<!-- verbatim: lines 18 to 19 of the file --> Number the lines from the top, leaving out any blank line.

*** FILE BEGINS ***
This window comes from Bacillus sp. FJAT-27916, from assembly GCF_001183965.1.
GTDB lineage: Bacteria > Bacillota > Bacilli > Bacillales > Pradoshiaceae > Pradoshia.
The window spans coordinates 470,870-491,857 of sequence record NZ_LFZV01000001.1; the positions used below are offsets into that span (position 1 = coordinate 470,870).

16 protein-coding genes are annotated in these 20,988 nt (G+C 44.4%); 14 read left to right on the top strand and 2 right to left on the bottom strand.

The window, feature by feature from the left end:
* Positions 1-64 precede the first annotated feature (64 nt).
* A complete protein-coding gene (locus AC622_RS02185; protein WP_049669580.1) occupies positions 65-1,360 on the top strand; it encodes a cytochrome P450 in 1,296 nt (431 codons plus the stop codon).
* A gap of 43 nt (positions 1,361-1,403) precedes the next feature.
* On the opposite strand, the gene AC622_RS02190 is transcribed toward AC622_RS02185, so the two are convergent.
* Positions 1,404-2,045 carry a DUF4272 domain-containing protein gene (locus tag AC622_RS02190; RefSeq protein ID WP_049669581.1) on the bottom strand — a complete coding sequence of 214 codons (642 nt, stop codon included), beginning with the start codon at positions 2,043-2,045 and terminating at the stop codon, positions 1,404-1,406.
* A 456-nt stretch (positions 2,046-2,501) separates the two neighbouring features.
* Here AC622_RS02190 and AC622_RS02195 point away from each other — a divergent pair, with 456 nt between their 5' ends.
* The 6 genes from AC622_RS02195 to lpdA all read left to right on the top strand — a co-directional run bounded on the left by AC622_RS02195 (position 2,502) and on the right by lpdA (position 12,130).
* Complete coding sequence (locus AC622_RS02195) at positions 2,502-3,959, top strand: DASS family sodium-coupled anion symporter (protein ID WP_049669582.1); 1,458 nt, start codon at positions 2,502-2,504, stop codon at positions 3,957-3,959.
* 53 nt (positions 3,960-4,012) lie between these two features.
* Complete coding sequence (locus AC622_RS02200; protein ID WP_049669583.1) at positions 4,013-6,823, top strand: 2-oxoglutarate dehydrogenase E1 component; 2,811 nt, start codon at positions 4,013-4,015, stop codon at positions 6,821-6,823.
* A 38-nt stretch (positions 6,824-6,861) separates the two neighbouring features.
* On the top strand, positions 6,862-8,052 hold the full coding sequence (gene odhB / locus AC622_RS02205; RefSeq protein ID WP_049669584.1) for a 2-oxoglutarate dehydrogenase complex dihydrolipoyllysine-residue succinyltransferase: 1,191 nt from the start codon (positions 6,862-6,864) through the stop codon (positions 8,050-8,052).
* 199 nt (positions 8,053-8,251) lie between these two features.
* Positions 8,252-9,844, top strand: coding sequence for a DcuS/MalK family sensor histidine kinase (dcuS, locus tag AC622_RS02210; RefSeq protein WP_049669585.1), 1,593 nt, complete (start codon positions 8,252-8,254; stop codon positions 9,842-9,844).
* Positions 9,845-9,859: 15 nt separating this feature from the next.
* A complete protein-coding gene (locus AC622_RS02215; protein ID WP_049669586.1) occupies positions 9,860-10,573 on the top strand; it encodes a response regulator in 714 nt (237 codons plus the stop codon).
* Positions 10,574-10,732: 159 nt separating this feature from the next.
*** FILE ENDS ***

* On the top strand, positions 6,862-8,052 hold the full coding sequence (gene odhB / locus AC622_RS02205; RefSeq protein ID WP_049669584.1) for a 2-oxoglutarate dehydrogenase complex dihydrolipoyllysine-residue succinyltransferase: 1,191 nt from the start codon (positions 6,862-6,864) through the stop codon (positions 8,050-8,052).
* 199 nt (positions 8,053-8,251) lie between these two features.